God bless Titus Andronicus. This is a band that’s bursting on the edge of popular culture much like The Hold Steady, however, both may be too smart for the Jug heads to jump aboard. This NJ band sings punch rock ballads as if written by Springsteen, while rallying the troops of the disenfranchised like a seasoned Joe Strummer. If you know of this band you get it, and if you don’t – I feel sorry for you, it’s not too late though.
2. deadmau5 – Bud Light Stage – Sunday 8:30-10:00pm
This likely was the most intense set, show, performance, or whatever you want to call it – of the entire weekend. deamau5, aka – Joel Zimmerman, started his set 20 minutes early – right in the midst of the largest downpour of the weekend. I can’t emphasize how bad this storm was. If you stood outside for two seconds you’d have been soaked through the jeans. The Sears Tower disappeared in mere seconds from view, and the rain disciplined the Festival with rapture. Along with end of the world rain, Joel had the tough task of going head-to-head with The Foo Fighters (who actually played a hell of a set themselves) – but with deamau5 going on early and embracing the elements, you saw the rave tent sprint towards a main stage for the first time all weekend, as the torch was officially passed to electronic music, in the middle of a maelstrom none-the-less, burning in the rain. A lot of out of touch people may have bobbed their heads to “My Hero” – but the rest of us were swimming in the now – welcoming the dawn of what feels so new, but has been around so long.
1. Girl Talk – Perry’s Tent – Friday, 8:25-10:00pm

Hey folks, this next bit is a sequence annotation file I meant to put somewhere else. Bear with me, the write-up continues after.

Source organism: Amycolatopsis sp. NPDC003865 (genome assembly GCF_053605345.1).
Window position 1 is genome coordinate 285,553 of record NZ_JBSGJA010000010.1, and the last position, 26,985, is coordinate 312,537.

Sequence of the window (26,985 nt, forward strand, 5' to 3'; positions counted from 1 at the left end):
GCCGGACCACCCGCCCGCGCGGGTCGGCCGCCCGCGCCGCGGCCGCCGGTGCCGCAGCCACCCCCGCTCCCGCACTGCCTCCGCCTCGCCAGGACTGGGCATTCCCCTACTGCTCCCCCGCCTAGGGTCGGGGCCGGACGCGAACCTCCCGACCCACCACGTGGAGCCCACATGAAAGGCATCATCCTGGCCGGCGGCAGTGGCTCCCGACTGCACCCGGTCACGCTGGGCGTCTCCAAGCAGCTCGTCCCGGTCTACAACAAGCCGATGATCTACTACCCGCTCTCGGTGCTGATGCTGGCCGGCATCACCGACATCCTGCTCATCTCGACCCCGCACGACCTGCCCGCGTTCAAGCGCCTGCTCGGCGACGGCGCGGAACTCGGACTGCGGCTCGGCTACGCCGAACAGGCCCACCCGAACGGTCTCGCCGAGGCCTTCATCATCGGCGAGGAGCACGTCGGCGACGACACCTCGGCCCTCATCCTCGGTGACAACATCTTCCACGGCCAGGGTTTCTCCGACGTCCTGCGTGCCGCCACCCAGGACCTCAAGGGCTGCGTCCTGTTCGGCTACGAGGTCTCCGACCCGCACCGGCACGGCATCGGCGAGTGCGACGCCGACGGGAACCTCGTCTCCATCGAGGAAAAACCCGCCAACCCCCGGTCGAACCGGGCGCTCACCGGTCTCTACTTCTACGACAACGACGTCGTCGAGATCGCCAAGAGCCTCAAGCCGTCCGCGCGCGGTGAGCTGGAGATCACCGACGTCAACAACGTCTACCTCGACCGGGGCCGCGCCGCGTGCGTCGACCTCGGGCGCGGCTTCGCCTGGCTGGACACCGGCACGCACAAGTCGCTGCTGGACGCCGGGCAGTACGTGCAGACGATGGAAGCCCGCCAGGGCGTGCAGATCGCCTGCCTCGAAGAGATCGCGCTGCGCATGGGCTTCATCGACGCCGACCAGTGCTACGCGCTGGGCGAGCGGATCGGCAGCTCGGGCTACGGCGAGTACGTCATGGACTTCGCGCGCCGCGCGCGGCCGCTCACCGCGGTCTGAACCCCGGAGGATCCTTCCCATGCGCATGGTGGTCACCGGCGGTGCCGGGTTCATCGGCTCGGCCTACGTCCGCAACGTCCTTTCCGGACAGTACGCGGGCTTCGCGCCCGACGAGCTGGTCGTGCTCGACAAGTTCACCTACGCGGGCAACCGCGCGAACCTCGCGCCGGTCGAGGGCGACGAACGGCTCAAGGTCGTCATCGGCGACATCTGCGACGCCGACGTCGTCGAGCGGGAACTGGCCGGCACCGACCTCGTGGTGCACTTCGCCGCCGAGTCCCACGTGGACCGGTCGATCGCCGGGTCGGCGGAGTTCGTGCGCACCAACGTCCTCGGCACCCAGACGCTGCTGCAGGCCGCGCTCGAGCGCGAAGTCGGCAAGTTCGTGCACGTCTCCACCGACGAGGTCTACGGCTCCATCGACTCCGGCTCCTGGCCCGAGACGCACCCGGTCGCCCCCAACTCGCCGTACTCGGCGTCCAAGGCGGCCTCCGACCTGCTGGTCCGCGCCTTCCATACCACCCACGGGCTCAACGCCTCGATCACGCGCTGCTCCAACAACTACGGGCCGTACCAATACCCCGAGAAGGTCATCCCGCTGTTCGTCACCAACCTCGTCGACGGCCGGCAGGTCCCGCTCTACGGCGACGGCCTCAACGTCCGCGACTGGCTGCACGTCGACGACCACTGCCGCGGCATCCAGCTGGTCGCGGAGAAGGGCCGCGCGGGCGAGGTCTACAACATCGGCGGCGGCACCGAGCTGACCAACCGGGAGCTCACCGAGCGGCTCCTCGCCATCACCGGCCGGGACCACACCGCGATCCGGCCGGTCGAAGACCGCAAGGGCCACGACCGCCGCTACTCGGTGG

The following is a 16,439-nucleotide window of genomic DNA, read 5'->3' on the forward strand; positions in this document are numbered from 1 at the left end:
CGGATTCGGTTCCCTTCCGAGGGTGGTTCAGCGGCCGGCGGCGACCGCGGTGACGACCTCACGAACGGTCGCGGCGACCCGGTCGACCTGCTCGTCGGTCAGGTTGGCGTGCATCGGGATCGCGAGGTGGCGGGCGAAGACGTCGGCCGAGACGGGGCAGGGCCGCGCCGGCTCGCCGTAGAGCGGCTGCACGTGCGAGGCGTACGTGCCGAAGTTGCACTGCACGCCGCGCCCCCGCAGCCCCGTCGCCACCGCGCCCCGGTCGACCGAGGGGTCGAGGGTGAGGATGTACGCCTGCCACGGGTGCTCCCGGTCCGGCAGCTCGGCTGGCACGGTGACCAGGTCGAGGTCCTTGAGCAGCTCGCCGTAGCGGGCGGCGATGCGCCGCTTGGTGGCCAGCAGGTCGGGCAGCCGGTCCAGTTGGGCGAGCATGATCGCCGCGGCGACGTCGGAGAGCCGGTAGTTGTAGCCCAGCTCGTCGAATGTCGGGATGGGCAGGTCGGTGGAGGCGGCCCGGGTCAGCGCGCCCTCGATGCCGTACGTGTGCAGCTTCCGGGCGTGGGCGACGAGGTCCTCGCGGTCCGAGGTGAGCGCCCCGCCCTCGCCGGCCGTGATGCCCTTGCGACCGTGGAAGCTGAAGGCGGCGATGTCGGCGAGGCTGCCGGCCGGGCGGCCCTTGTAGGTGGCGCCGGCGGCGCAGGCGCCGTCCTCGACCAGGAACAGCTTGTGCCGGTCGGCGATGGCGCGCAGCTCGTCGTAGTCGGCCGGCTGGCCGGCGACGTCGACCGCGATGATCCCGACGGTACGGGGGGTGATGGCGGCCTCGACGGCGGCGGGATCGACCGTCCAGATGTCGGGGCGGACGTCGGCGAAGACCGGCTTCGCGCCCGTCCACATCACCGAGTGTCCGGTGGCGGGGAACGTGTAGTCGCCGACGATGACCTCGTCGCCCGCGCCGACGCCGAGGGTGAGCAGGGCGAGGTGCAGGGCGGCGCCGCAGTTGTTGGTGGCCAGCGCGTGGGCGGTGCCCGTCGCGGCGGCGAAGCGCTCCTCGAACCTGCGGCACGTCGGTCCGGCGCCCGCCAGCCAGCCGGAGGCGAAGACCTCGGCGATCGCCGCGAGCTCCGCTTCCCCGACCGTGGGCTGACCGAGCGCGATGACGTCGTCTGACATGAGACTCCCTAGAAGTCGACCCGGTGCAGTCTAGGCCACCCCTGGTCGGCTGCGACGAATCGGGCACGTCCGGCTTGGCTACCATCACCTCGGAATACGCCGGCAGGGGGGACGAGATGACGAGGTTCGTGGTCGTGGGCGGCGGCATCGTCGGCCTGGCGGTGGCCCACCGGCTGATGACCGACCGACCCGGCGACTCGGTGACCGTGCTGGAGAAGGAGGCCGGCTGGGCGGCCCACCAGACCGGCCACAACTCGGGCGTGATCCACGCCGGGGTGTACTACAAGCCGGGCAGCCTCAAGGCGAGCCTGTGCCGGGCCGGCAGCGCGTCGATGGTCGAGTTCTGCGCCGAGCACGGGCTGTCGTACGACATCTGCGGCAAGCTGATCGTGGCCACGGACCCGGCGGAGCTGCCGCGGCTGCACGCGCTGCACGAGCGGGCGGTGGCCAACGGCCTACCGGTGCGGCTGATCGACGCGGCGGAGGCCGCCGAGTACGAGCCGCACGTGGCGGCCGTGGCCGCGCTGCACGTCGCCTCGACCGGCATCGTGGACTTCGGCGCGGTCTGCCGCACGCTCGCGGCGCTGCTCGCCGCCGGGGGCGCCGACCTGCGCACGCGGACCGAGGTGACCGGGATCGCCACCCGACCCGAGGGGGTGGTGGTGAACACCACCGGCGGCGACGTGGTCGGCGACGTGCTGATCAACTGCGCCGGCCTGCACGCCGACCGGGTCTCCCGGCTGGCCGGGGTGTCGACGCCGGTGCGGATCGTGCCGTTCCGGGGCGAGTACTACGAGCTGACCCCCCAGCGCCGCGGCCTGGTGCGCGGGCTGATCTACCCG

This was the performance that blew my mind. I’ve known of, and listened to Girl Talk for quite some time now. I’ve always equated Greg Gillis and his mixes to audio cocaine, much in the same vein as Edgar Winter Group’s “Frankenstein”, a quick hit that’ll most likely leave a headache. Seeing him do his thing in a live setting was stupefyingly, and flipped my preconceptions upside down. I had hairs on my arms at full attention as maniacs in a degree of 360 screamed passionate lyrics to mashed-up songs of our recent past and current future. This performance caused the people in charge to removed half the slats in the roof the next two nights because of people overheating in the cess pool party that the tent had become – quite literally, the tent was over flowing and breaking due to demand, popular and loud. 25,000+ stormed the set, and this is out of 90,000, with the competition of Coldplay and Muse flanking Girl Talk from the North and South, otherwise known as – the biggest bands in the world. This was the competition at hand. At one point in time Perry’s Tent and Girl Talk overtook Coldplay’s set, drowning it in Aphrodite wails – causing Chris Martin to start a sing-a-long, just to assure not being caved in by the small house party around the way. The torch may have been passed to deamau5 in the rain, but it was lit by Girl Talk in a fervor, and just when the 90’s are coming back in style, Lolllapalooza ditched it’s flannel to hopefully stay relevant for two more decades and beyond – which would be a feat without compare, in this age of sponsorship and shame – Lollapalooza lives, changing with the game.